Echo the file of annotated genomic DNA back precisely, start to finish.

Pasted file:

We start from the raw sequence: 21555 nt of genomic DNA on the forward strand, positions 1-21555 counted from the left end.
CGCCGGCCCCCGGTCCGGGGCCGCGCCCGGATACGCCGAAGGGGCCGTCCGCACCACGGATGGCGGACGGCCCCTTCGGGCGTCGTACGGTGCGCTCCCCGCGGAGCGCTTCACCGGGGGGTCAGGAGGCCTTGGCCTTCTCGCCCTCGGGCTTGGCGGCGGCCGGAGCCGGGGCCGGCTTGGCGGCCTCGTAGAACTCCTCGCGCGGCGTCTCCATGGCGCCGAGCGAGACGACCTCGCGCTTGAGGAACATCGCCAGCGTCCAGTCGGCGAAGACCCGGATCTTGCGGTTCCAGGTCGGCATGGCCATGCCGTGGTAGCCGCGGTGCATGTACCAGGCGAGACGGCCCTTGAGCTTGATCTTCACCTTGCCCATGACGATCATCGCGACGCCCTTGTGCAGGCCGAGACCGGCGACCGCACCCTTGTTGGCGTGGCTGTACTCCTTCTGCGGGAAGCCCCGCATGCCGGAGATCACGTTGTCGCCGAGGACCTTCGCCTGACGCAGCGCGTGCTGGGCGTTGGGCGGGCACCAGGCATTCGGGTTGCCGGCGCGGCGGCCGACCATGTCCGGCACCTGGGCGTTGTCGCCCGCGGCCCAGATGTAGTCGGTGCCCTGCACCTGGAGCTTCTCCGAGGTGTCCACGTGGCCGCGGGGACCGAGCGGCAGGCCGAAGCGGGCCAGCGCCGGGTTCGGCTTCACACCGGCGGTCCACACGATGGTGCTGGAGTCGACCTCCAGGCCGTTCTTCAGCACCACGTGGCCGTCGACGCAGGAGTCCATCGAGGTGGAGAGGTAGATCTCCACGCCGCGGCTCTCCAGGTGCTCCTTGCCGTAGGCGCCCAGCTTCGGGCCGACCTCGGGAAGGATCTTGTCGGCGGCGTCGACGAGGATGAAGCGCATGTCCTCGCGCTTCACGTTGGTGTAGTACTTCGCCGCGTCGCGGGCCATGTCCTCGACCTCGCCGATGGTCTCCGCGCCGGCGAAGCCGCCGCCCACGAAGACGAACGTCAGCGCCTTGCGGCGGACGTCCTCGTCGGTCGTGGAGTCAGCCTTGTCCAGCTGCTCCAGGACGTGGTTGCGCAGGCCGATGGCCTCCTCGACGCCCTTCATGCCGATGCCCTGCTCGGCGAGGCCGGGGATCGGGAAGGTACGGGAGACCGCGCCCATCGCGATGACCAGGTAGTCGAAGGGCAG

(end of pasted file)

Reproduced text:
We start from the raw sequence: 21555 nt of genomic DNA on the forward strand, positions 1-21555 counted from the left end.
CGCCGGCCCCCGGTCCGGGGCCGCGCCCGGATACGCCGAAGGGGCCGTCCGCACCACGGATGGCGGACGGCCCCTTCGGGCGTCGTACGGTGCGCTCCCCGCGGAGCGCTTCACCGGGGGGTCAGGAGGCCTTGGCCTTCTCGCCCTCGGGCTTGGCGGCGGCCGGAGCCGGGGCCGGCTTGGCGGCCTCGTAGAACTCCTCGCGCGGCGTCTCCATGGCGCCGAGCGAGACGACCTCGCGCTTGAGGAACATCGCCAGCGTCCAGTCGGCGAAGACCCGGATCTTGCGGTTCCAGGTCGGCATGGCCATGCCGTGGTAGCCGCGGTGCATGTACCAGGCGAGACGGCCCTTGAGCTTGATCTTCACCTTGCCCATGACGATCATCGCGACGCCCTTGTGCAGGCCGAGACCGGCGACCGCACCCTTGTTGGCGTGGCTGTACTCCTTCTGCGGGAAGCCCCGCATGCCGGAGATCACGTTGTCGCCGAGGACCTTCGCCTGACGCAGCGCGTGCTGGGCGTTGGGCGGGCACCAGGCATTCGGGTTGCCGGCGCGGCGGCCGACCATGTCCGGCACCTGGGCGTTGTCGCCCGCGGCCCAGATGTAGTCGGTGCCCTGCACCTGGAGCTTCTCCGAGGTGTCCACGTGGCCGCGGGGACCGAGCGGCAGGCCGAAGCGGGCCAGCGCCGGGTTCGGCTTCACACCGGCGGTCCACACGATGGTGCTGGAGTCGACCTCCAGGCCGTTCTTCAGCACCACGTGGCCGTCGACGCAGGAGTCCATCGAGGTGGAGAGGTAGATCTCCACGCCGCGGCTCTCCAGGTGCTCCTTGCCGTAGGCGCCCAGCTTCGGGCCGACCTCGGGAAGGATCTTGTCGGCGGCGTCGACGAGGATGAAGCGCATGTCCTCGCGCTTCACGTTGGTGTAGTACTTCGCCGCGTCGCGGGCCATGTCCTCGACCTCGCCGATGGTCTCCGCGCCGGCGAAGCCGCCGCCCACGAAGACGAACGTCAGCGCCTTGCGGCGGACGTCCTCGTCGGTCGTGGAGTCAGCCTTGTCCAGCTGCTCCAGGACGTGGTTGCGCAGGCCGATGGCCTCCTCGACGCCCTTCATGCCGATGCCCTGCTCGGCGAGGCCGGGGATCGGGAAGGTACGGGAGACCGCGCCCATCGCGATGACCAGGTAGTCGAAGGGCAG